Challenging modernity: Theorizing the "New Age" as political ideology and social engagement

Author: 
Caza, Brian P.
Year: 
2004

     This project is an attempt to understand critical responses generated by modernity at the turn of the nineteenth and twentieth centuries in Europe and India. In particular, the dissertation is an effort to theorize particular elements in what is initially considered a generalized "countercultural" reaction and eventually isolated as the beginnings of the "New Age" movement.
     The dissertation organizes its treatment of the "New Age" around the general issues of personal autonomy and self actualization on the one hand and social solidarity and structural determinants on the other. Analysis moves from a layout of modernity across several categories (e.g. industrialism, rationalism, capitalism, nationalism, etc.) and a counter-positional set of features which come to define the "New Age" perspective. From here a selection of "New Age" figures are depicted based on a shared set of activities in the field of education. Through this commonality of practice an argument is generated for seeing the "New Age" as a social movement with the political potential inherent in a social movement as a form of collective action geared toward resistant mobilization of forces in society.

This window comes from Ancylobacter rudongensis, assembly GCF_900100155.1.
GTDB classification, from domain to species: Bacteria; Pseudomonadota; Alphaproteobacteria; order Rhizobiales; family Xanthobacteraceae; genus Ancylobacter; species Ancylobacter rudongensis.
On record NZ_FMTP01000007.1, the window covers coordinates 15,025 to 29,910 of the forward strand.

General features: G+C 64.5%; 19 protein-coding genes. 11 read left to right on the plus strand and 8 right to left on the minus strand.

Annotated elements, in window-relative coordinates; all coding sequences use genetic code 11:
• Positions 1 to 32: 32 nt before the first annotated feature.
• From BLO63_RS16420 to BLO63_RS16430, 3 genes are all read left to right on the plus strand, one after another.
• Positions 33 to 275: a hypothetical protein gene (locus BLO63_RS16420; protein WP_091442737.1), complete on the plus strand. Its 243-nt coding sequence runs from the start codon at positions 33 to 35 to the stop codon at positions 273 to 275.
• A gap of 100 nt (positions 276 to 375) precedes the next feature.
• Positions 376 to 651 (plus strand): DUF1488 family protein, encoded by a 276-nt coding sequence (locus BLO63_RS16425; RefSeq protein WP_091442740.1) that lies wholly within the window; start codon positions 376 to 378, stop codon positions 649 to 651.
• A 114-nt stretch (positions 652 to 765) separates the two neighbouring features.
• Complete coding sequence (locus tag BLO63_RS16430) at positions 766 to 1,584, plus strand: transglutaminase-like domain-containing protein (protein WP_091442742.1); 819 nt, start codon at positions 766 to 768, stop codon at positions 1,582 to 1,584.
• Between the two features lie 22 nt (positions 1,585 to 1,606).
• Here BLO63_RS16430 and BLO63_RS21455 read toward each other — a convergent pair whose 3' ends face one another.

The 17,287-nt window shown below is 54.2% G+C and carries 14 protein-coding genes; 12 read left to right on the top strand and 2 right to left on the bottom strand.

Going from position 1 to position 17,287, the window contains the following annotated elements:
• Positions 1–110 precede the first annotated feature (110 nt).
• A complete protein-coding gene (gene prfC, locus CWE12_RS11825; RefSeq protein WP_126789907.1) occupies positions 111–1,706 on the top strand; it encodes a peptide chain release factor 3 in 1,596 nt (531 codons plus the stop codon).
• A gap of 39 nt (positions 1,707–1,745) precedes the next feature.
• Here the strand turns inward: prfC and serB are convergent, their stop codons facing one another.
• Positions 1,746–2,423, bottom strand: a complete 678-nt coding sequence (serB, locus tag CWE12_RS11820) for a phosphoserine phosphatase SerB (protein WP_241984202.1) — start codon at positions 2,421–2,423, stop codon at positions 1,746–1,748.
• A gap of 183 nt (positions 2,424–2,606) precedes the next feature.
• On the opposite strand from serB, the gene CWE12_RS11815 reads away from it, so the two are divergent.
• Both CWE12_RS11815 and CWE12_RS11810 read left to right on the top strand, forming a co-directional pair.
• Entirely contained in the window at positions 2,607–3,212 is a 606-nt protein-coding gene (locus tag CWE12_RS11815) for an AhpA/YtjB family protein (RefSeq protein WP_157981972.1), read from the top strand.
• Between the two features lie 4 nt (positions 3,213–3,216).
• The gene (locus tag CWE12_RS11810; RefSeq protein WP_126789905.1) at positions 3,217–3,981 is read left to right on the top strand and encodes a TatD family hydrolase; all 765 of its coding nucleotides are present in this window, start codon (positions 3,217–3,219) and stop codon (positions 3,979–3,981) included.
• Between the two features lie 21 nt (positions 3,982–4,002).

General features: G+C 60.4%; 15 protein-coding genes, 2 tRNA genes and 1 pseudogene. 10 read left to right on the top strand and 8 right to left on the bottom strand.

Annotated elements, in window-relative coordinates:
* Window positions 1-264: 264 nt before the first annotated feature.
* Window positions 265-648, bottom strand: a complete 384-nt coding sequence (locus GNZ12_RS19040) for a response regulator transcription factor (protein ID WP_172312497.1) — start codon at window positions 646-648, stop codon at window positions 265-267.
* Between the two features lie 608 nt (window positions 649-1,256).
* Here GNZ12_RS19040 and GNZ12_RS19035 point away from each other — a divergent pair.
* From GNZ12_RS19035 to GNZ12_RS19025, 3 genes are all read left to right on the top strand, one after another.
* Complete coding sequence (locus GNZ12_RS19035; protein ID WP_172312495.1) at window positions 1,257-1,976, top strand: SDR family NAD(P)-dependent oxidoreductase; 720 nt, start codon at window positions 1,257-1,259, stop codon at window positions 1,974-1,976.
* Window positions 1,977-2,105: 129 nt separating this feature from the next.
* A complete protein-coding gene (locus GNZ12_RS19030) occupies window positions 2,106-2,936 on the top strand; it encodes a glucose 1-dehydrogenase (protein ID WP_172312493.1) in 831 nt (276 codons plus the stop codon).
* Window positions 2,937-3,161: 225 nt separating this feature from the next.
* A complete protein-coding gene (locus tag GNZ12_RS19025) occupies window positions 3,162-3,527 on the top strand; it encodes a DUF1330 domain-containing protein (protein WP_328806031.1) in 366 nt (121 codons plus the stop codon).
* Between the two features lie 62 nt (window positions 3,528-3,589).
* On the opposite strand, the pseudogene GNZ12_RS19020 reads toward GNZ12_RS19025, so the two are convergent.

The remainder of this project proposes three angles from which the New Age might be seen as a social movement. In the first instance, the New Age as an extension of the ideas of the Enlightenment is investigated with the argument being that at this level the New Age was a movement primarily concerned with the self-actualization of individuals. The next vantage point positions this New Age movement within the field of utopian studies as an expression of ideal societies and "intentionality" of social activists in actualizing particular visions--a "NEW AGE". Finally, the New Age movement can be seen in light of recent work on "globalization", namely the activation of civil society through the establishment of transnational networks to further the specific goal of the New Age outlined throughout previous sections.

Advisor(s): 
Rudolph, Susanne
Department: